Two weeks ago we took a few nights away and stayed on the other side of the Dovey Estuary near Ynys Hir. Whilst there I was not going to let the opportunity slip of seeing the ancient treasure before once again, it is reclaimed by the sand. That said it would seem that this weekend there are more storms and high tides there and so even more may be uncovered. Since the first storm some of the treasure has been reclaimed  but more has been exposed, meaning that the ancient remains can be seen along a four mile stretch of beach from the Neptune end of Tywyn towards the Dovey Estuary.

I recalled mention of an ancient forest along the Cambrian Coast of Wales from a TV programme I had watched a long time since but when attempting to discover more about the forest at Tywyn there was little available information apart from various archaeological assessments and reports prepared for the many proposed coastal protection scheme plans throughout the years and to these and in particular the report number 555 prepared by the Gwynedd Archaeological Trust in 2005, I am indebted for the knowledge now gained.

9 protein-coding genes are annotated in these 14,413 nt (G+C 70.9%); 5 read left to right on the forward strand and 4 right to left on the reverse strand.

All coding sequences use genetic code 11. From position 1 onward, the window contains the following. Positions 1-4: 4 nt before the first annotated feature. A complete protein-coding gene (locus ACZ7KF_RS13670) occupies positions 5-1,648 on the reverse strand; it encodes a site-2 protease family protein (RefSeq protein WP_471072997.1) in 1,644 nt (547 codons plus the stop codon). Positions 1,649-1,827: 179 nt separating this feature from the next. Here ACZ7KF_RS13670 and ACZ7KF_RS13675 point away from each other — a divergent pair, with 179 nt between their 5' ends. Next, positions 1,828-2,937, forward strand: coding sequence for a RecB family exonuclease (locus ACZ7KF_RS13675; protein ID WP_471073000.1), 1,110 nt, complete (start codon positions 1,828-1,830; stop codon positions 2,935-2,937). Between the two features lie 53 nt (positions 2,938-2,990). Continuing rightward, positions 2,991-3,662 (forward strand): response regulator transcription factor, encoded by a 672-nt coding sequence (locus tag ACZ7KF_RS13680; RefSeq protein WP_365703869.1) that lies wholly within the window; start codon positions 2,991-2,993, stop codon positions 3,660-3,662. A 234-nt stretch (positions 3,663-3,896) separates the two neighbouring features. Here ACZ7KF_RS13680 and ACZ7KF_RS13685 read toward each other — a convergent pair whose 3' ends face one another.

Wood preserved but now breaking away from the peat
Until a month ago the best place to see remnants of the ancient forest was a few miles south of Tywyn and on the other side of the Dovey Estuary at Ynyslas and Borth. These remnants have been scientifically dated to the early monolithic period. There is an underlying salt marsh dated to around 6000 years BCE and the forest bed is dated to between about 5400- 3900 BCE. So the sea was close and then receded to about 5 miles out from the coastline we see today before returning to reclaim the land once again, where it has stayed ever since and if sea levels do rise further, to perhaps go even further inland than now.